A lower rate of fuel tax for red diesel must continue if farming businesses are to remain competitive, according to the Ulster Farmers’ Union (UFU) deputy president Victor Chestnutt.
Ahead of the UK’s upcoming budget, he said farming unions had been assured by successive governments that red diesel exemptions would remain, warning that this is essential to “precarious” farm incomes.
“The last thing they [farmers] need would be any moves by government that would drive up costs,” he said.
He also mentioned that such a move would be unfair and leave farmers at a competitive disadvantage to other countries, on top of falling incomes, weather problems and constant pressure on farmgate prices.
“The UK already imposes one of the higher fuel duty rates in the EU. Eliminating the red diesel tax rebate would increase costs by almost 50 pence a litre. Unlike those who can reduce fuel costs by buying smaller cars, that is not an option for farm machinery.”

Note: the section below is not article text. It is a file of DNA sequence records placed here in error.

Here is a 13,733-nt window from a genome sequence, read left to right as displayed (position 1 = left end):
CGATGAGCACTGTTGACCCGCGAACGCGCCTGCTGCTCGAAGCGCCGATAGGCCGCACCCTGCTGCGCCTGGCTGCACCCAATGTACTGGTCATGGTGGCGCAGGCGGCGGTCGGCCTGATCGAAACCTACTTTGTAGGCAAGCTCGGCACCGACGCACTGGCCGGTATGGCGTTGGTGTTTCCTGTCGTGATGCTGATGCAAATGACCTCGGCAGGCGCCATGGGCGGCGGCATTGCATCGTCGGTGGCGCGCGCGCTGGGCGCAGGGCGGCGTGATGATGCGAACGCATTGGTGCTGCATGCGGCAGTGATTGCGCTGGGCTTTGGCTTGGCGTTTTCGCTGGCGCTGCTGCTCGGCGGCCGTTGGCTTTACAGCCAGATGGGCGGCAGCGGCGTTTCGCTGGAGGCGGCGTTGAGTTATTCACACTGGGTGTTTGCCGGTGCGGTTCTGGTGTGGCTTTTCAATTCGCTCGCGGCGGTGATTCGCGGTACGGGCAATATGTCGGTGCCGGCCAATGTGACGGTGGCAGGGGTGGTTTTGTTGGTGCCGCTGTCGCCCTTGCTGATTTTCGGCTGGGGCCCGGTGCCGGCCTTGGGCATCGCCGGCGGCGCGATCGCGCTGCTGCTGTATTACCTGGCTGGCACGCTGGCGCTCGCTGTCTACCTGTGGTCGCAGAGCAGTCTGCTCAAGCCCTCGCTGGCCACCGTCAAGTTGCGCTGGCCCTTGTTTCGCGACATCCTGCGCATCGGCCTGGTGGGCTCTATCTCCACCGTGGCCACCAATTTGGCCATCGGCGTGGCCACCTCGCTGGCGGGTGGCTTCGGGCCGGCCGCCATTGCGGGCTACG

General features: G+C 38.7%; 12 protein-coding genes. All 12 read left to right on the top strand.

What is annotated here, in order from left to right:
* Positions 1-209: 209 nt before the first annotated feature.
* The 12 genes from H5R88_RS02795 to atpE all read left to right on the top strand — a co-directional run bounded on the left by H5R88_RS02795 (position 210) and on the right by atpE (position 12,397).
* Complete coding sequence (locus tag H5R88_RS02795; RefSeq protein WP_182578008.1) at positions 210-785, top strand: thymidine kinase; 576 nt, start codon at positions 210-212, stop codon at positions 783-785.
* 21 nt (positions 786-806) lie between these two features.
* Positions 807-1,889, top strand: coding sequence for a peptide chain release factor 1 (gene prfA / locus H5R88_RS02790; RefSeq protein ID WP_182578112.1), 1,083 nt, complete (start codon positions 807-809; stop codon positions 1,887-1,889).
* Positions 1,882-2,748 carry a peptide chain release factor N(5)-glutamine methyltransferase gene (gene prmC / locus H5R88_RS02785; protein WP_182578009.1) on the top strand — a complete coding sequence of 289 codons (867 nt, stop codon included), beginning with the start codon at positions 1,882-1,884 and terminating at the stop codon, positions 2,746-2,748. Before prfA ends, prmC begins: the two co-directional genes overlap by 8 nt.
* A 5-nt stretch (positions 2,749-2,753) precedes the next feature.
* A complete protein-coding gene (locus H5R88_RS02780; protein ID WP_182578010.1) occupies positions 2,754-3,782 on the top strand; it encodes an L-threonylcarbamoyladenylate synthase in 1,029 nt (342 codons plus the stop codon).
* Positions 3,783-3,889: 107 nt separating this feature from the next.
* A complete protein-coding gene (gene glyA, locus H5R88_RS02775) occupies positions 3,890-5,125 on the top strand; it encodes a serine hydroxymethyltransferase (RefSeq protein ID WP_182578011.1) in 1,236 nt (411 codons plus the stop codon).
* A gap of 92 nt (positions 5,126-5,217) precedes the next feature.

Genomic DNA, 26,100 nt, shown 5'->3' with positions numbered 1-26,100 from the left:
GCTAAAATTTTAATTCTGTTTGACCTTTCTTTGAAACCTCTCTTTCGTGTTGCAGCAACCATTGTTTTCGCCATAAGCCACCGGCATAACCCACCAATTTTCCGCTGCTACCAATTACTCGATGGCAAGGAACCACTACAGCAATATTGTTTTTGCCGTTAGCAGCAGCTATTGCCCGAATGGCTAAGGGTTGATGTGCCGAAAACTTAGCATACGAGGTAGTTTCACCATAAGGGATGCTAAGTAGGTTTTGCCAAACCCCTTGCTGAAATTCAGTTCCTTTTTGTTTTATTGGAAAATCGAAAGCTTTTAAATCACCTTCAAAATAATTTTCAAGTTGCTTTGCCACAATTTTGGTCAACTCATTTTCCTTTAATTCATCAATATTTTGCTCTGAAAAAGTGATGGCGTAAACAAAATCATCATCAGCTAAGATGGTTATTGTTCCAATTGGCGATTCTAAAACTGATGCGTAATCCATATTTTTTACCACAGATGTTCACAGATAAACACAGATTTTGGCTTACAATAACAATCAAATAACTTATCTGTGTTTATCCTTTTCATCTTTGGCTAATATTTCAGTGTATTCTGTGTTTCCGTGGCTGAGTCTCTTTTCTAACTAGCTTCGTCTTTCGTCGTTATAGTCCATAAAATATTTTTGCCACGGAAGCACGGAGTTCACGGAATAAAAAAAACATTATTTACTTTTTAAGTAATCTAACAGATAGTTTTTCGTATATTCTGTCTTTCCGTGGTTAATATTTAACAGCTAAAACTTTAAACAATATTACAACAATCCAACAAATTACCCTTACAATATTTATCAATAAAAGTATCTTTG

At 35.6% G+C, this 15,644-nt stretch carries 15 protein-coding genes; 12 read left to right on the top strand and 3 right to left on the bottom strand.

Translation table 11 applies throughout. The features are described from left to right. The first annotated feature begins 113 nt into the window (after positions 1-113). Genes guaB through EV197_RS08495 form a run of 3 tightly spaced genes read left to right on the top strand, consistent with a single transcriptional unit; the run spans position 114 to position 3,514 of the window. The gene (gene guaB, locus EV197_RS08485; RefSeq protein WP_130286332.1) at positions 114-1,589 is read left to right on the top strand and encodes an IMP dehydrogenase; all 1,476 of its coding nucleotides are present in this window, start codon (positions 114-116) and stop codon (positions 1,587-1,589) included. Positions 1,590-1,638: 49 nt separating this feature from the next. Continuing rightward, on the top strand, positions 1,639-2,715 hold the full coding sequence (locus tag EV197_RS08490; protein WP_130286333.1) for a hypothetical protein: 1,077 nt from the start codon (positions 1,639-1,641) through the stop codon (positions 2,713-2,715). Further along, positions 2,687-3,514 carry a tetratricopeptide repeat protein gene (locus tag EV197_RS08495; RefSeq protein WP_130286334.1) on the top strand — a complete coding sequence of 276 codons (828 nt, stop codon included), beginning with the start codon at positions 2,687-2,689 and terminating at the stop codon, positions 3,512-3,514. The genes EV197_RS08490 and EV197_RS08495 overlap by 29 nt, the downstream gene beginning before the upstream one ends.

He labelled the potential move as a “straight attack” on already weak or non-existent profitability.
"Overnight, it would make farmers less competitive against their counterparts in the EU or even the US and Canada, where all governments rebate farm fuel taxes,” said Chestnutt.
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